Madrid After Five
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Madrird After Five

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Finding things to do in Madrid after 5:00 pm is not a challenge. Spaniards and their cities come alive in the evening. In Madrid the museums are open until 8:00 pm, stores are often open until 9:00 pm or 10:00 pm, the restaurants don’t even open until 9:00 pm, and don’t really get animated until closer to 11:00 pm. Your challenge is going to be how to cram everything you want to do into just a few hours!

Walk through the buzzing city centre from Puerta del Sol to Plaza Mayor

Start by getting a feel for this vibrant city. The Puerta del Sol is the physical centre of not just Madrid, but all of Spain. You can actually visit the “kilometre zero” on a brick in the ground at the former city hall building on the edge of this bustling plaza.

From the Puerta del Sol, walk along the pedestrian streets to the Plaza Mayor which is literally the heart of the city. Along the way you can browse some of the oldest shops in Madrid with unique wares such as thimbles, capes, fans, swords and antiques. Next to the traditional shops you will find some of the most modern brand name stores. This eclectic mix of traditional and contemporary makes for a fascinating stroll.

The Plaza Mayor itself is impressive with 9 arched entrances and 237 balconies overlooking the square. The later you go in the evening the more animated this Plaza gets. There are street performers, outdoor cafes (that charge tourist prices, so you might want to grab your beer and tapa elsewhere—with the exception of your bocadillo de calamares which is a sandwich that you find almost exclusively in Madrid. Even in the plaze you will find them between 2.5 and 3.5 €) touristy shops that selling everything from Manila shawls to Toledo swords to fans, flamenco dresses and everything Spanish.

San Miguel Market (Mercado de San Miguel)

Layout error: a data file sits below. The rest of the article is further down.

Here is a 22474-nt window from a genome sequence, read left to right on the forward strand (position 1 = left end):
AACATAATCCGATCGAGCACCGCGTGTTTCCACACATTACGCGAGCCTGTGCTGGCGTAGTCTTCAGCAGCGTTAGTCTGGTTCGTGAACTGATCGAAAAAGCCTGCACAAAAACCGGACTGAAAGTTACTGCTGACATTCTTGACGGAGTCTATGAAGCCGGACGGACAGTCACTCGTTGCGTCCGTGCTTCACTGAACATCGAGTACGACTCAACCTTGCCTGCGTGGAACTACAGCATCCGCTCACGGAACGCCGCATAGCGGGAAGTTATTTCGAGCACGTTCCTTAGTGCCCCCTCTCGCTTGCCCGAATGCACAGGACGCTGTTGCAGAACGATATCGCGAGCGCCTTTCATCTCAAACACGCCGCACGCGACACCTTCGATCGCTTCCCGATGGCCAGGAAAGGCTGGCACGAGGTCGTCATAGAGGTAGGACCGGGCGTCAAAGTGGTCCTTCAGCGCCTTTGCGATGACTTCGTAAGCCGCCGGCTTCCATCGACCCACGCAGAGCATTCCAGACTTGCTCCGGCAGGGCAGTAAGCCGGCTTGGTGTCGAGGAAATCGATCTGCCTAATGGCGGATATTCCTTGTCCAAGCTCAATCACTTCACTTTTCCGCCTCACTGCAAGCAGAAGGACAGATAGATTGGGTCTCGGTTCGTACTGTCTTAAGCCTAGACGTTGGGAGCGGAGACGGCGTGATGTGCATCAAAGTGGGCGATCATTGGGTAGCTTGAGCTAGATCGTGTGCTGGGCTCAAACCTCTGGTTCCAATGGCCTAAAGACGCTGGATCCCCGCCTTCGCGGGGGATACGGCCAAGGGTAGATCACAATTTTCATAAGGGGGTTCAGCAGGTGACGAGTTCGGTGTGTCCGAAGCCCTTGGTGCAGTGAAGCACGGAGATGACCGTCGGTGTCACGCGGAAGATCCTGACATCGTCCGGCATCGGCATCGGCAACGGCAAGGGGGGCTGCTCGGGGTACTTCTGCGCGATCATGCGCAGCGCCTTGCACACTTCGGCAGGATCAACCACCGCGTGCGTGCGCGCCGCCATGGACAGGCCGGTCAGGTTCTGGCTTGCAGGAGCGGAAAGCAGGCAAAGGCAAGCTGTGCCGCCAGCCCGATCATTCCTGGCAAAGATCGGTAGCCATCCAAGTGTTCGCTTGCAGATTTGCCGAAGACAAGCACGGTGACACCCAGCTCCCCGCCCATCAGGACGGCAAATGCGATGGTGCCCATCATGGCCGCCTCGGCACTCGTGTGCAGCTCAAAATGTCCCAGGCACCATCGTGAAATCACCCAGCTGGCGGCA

Taste your way through the trendy San Miguel Market. Photo courtesy Mercado de San Miguel

Directly behind the Plaza Mayor is the trendy San Miguel market.

You will find gourmet tapas, wines and national products in the 33 stalls of this historic market. This is a great place to try some original tapas, or buy some cheese to take home for a midnight snack.

Built in 1916, this site originally was a parish church—where none other than Lope de Vega was baptized. When the church was destroyed by fire it was never rebuilt and instead the land started being used a large outdoor fish market. The market that you found in 1809 was not as upscale nor a hygienic as what you will find today.

The actual building that house San Miguel’s market was finished in 1916. It is worth going just to see the beauty of the structure — it has a granite floor, iron frame with large glass panels giving it an airy open feeling. The market is open until midnight during the week, and until 1:00 am on Friday and Saturday.

Palacio Real

There has been a royal building on this spot for over 1000 years, although this palace wasn’t started until 1738. Kimberly Shellborn photo

Although the Palacio Real is the official residence of the royal family in Spain, the king and queen don’t currently live there. They have chosen a more private palace on the outskirts of Madrid. The palace can be visited when there is no official ceremony taking place.